The fact is that some things which seem progressive and comfortable in a given period of time can turn into time-bombs for society over the long term. The introduction of hormonal contraceptives and the legalization of abortion have become such a bomb for the European people. Also, due to these innovations, many European countries have recorded a historically low birth rate over the last couple of decades. The researchers at the Berlin Institute for Population and Development in their work “Europe: Population Change and its Consequences” indicate that today, on average, a woman in Lithuania, Poland, and Slovenia gives birth to 1.3 children. This is the lowest birth rate in the history of mankind! Slightly above is the European average – 1.5 children. For comparison, in the middle of the 19th century the average European woman gave birth to four children. What has this led to and what is it still leading to?
European demography: status quo
In most EU countries, natural population growth rate has fallen to historical lows. Thus, according to 2006 data, the population of Europe was enriched during that year by only 400,000 inhabitants due to natural increase (5.3 million births to 4.9 million deaths). Some countries are living through a period that scientists describe as “when the birth rate is below simple reproduction.” Roughly speaking, if a generation of children does not replace the parents’ generation, the indigenous population will be reduced accordingly. Above all, we are talking about Italy, Greece, Slovenia, and Slovakia. Of course, the total number of people in Europe continues to grow, mainly due to immigration. In 2006, 1.5 million foreigners moved to the EU. Generally speaking, today Europe has turned into a destination for global migration rather than its source. In the 18th-20th centuries, millions of people left the Old World to settle elsewhere, thus spreading their culture, knowledge, and skills. Today the situation is quite the opposite. In most Western European countries the foreign-born population comprises 7-15% of the total population and according to scientists, these figures will only grow. “The main reason is the consequence of population aging and of labor shortage in Europe. For example, in Germany and Hungary, even migration cannot make up for the decrease in the working-age population, which means that these countries will carry out even more open and bold immigration policies,”- states the research of the Berlin Institute.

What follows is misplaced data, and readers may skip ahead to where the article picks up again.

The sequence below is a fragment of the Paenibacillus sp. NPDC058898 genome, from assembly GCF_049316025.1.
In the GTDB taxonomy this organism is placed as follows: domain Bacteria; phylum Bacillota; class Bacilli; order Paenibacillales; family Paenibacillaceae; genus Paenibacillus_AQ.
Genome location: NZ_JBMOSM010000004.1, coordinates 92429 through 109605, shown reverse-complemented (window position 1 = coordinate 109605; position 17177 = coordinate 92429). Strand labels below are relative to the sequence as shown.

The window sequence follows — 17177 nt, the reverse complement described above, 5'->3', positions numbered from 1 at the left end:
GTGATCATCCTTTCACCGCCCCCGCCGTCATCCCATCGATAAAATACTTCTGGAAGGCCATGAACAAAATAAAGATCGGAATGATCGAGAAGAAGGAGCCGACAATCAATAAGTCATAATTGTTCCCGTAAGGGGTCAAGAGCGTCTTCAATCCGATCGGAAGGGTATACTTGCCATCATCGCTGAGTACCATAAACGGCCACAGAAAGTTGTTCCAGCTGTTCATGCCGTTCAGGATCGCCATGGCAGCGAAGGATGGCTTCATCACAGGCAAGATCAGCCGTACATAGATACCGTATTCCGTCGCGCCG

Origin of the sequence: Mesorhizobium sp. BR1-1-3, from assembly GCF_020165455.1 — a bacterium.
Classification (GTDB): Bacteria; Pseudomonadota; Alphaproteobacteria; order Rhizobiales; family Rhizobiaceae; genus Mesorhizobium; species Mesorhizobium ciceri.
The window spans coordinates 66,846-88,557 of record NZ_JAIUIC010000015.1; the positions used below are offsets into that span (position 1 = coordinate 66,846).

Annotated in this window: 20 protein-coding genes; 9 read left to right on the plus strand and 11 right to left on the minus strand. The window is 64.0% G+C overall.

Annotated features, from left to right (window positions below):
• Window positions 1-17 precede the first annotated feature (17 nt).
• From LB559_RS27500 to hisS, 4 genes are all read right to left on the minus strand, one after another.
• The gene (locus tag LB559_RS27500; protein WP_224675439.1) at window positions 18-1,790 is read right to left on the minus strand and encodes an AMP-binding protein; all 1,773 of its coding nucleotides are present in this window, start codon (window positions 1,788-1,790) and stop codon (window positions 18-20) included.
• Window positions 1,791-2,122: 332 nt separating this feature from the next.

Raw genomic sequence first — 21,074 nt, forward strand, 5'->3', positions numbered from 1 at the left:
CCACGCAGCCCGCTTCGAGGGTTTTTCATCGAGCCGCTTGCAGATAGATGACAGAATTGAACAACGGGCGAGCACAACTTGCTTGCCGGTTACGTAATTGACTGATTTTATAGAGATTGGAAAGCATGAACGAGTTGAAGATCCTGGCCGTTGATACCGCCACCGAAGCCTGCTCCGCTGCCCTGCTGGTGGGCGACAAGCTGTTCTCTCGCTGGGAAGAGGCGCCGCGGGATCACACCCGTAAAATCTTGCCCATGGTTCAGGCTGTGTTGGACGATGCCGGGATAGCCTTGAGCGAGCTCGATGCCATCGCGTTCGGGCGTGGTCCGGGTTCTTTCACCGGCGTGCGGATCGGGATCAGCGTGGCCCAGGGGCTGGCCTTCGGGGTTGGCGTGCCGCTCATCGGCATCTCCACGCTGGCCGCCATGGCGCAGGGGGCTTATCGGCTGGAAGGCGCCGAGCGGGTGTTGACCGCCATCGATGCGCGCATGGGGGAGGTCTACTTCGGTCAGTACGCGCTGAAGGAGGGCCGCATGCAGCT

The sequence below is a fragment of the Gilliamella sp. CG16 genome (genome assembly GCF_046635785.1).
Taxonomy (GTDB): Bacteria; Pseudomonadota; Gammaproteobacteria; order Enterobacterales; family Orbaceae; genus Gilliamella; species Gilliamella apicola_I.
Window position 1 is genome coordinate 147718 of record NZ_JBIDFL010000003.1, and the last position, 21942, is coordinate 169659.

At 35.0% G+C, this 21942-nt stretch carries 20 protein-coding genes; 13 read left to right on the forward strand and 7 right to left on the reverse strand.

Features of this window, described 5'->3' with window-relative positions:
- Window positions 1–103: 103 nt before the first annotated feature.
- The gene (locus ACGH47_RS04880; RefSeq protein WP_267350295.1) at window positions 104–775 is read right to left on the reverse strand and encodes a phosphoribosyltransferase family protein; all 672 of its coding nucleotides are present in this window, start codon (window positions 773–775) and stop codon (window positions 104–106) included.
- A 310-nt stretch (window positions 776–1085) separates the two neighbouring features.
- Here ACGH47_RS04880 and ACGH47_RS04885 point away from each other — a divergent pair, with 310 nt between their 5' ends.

Europe 2060: land of retirees and immigrants
In several decades, the expression “old Europe” will state a literal truth. According to EUROSTAT, the average (!) age of Europeans will reach 48 years by 2060.
Respecting the population as a whole, according to EUROSTAT, the number of EU-27 citizens will continue to grow due to immigration, albeit at a reduced rate. However, by 2060, immigrants will not be able, on balance, to provide over-all population growth due to a significant reduction in the indigenous population. According to EUROSTAT estimates, in 47 years only 9 European countries will be able to maintain population growth. Please note that we are not talking only about a reduction in the number of ethnic Germans in Germany, it is already reduced now. The concern is that in quite a short period of time the number of Germans would be so small that even the in-flux of Turks, Arabs, and other immigrants would not be able to maintain the population of the country at a stabilized level.
Demographic aging is an inevitable process assuming current trends continue. This will lead to a tremendous burden on many institutions, including the social system and the labor market. And if today 100 Europeans of working age support 25 retired persons, by 2060 this ratio will worsen to 53 retirees per 100 young Europeans. How will Europe deal with these problems? Patching the “holes” with foreigners will inevitably lead to a greater ethno-cultural and religious diversity, which may result in social protests at an unprecedented level. We are not talking about “tolerance and liberality,” but about the continued existence of some European nations.
Perhaps, it’s too early to sound the alarm, but let us agree that these new trends raise the specter of a second time-bomb, rather than a cure for the existing demographic problems.
Childlessness kills. Danish professor Esben Agerbo at Aarhus University studied nearly22,000 childless couples from 1994 to 2005. The results of his analysis were shocking: women who did not give birth to a child and rejected all the procedures to ensure maternity experienced four times the mortality rate of those Danish women who brought up at least one child. Similar results also applied to childless men. Among the possible causes of early mortality, doctors mentioned cardiovascular disease, dangerous and provocative behavior, alcohol and drug abuse, vulnerability to depression, and mental disorders.
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